Dickinson's performance is more problematic. She actually does an admirable job filling the archetype of the Hawks woman -- wisecracking, independent, tough and sexy -- but her chemistry with Wayne feels somewhat rushed and artificial.
But that's quibbling. In the end, Rio Bravo is a story about self-actualization. The primary good guys -- Chance, Dude, Stumpy, Colorado and Feathers - are given the opportunity to prove their mettle as reliable, competent and decent. In the parlance of the film, the greatest virtue is to be "good," a word that even takes on a sort of mystical trait here. Well, Rio Bravo is as good as they come.
Disc One includes the feature film, commentary and collection of John Wayne trailers. The other special features are on Disc Two. The edition includes an insert of eight glossy black-and-white photographs from the film production. Both discs are housed in a plastic keepcase with a paper sleeve.
Presented in 1.78:1 anamorphic widescreen, this is a beautiful print transfer and an improvement on Rio Bravo's previous DVD incarnation. The picture is mostly clean and clear, devoid of artifacts and boasting vivid colors that attest to Russell Harlan's gorgeous cinematography.
The single-channel audio track is flat, but it gets the job done. There is no distortion or drop-off, and dialogue is clear.
Subtitles are available in English, French, Portugese and Korean. Only Korean and Portugese subtitles are available on Disc Two.
A nice array. Narrated by Sydney Pollack and produced, written and directed by Time film critic Richard Schickel, The Men Who Made the Movies: Howard Hawks (54:57) is a real treat for cineastes, providing a thorough and entertaining excursion through the filmmaker's storied career. The 1973 documentary includes interview segments with Hawks and clips from many of his works.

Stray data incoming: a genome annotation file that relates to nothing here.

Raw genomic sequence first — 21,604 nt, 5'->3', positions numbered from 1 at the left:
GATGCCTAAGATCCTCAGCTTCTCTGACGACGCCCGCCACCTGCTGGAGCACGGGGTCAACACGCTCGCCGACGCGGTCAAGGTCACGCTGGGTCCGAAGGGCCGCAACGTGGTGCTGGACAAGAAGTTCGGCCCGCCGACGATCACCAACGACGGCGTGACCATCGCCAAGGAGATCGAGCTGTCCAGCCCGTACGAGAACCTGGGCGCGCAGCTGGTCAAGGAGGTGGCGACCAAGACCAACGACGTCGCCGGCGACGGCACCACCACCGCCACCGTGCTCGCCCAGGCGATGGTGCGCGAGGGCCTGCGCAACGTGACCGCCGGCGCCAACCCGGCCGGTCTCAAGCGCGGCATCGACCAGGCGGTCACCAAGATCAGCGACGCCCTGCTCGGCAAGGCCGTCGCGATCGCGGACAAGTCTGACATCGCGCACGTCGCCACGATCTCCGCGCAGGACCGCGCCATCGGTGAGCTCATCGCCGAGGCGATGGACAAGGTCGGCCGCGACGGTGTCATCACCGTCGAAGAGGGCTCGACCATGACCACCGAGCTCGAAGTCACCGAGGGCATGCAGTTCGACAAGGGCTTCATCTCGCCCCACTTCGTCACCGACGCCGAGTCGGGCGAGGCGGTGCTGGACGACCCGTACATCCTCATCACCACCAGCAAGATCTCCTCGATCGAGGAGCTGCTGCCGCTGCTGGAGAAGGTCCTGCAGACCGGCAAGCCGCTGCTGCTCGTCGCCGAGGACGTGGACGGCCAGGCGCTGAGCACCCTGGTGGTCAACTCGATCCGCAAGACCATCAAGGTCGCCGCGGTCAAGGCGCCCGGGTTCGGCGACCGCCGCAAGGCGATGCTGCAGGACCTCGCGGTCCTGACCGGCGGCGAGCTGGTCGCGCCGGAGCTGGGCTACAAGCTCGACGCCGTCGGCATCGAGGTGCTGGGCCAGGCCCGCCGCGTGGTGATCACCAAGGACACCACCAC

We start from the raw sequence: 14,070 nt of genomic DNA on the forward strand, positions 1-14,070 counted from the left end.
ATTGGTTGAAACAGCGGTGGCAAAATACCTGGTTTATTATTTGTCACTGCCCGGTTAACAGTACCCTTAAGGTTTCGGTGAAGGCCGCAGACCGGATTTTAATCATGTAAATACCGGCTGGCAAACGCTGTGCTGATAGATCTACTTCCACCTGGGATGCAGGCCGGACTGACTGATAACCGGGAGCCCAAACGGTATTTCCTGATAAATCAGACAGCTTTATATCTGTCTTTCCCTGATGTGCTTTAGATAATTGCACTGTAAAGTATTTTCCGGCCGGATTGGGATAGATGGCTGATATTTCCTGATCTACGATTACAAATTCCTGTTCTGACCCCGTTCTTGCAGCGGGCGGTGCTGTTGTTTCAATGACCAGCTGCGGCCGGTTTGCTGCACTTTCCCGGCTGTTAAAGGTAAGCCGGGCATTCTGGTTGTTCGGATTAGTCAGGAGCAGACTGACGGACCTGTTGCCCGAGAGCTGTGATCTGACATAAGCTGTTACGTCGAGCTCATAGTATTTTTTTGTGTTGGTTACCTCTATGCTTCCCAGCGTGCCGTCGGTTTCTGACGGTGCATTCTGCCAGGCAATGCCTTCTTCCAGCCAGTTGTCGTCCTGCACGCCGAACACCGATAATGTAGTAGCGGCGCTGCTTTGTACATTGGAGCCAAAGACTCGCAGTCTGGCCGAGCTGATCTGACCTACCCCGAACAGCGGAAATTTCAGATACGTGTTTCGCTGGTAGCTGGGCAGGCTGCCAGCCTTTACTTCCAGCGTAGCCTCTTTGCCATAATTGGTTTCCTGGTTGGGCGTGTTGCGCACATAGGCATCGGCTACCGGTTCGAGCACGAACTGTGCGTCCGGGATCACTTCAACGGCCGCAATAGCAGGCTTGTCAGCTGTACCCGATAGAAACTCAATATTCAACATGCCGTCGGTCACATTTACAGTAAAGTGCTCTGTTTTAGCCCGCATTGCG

Commemoration: Howard Hawks' Rio Bravo (33:17) is another excellent featurette that includes interviews with Dickinson and such Hawks aficionados as Peter Bogdanovich, Walter Hill and John Carpenter (whose Assault on Precinct 13 in 1976 was a remake of Rio Bravo) and film historian James D'Arc. The documentary boasts plenty of great anecdotes.
The third featurette, Old Tucson: Where the Legends Walked (8:30), is a so-so portrait of the Arizona movie set where Hawks shot Rio Bravo and two other motion pictures that riffed on it, 1966's El Dorado and 1970's Rio Lobo.
Richard Schickel and John Carpenter reveal a genuine love for the film in their commentary, but the track is hampered by some long stretches of dead air. The two apparently recorded their tracks separately, since there is no interaction between them.
Also included is a John Wayne trailer gallery.
What's there to say? Rio Bravo is wonderfully entertaining, a movie classic that just gets better with repeated viewings. Warner Brothers finally gives the film the treatment it deserves in an edition worthy of the DVD Talk Collector Series.